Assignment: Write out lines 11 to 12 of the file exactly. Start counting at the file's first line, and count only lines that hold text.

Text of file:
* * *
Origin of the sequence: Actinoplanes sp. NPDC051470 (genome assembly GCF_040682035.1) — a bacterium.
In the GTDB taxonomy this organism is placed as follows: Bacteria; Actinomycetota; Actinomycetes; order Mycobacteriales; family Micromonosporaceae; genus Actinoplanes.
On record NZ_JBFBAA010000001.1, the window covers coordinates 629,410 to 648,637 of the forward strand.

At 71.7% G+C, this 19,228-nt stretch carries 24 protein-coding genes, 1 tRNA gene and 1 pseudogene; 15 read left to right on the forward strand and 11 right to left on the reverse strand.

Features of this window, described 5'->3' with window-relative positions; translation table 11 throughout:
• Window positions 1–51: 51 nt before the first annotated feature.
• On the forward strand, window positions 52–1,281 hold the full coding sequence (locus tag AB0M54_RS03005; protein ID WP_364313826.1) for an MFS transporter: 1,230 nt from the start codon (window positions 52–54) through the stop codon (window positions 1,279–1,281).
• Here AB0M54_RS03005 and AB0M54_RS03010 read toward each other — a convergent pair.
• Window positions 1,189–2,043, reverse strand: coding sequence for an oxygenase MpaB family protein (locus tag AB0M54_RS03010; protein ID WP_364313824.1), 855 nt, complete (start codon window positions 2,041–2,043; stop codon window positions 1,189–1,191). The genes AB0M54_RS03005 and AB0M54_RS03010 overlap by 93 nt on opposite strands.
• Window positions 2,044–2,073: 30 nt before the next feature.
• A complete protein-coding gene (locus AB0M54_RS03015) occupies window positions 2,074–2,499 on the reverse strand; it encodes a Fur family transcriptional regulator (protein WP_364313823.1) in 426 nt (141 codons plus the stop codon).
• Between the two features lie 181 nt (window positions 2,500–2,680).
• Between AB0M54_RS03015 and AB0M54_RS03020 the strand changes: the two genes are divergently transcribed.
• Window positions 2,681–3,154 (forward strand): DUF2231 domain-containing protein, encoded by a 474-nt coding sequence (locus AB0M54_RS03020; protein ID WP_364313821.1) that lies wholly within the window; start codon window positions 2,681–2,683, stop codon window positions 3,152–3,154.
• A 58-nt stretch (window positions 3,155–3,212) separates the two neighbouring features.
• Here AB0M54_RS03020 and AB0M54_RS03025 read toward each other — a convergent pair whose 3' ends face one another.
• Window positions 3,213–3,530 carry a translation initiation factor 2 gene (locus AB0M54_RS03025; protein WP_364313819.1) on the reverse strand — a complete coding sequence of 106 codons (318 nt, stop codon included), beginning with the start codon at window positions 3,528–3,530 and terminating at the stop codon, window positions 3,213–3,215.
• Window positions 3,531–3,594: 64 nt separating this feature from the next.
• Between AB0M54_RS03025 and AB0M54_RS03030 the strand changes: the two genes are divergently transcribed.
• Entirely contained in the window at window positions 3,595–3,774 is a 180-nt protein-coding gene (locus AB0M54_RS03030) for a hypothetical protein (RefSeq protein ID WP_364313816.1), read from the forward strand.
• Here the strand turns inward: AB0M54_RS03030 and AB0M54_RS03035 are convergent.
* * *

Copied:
• A complete protein-coding gene (locus AB0M54_RS03015) occupies window positions 2,074–2,499 on the reverse strand; it encodes a Fur family transcriptional regulator (protein WP_364313823.1) in 426 nt (141 codons plus the stop codon).
• Between the two features lie 181 nt (window positions 2,500–2,680).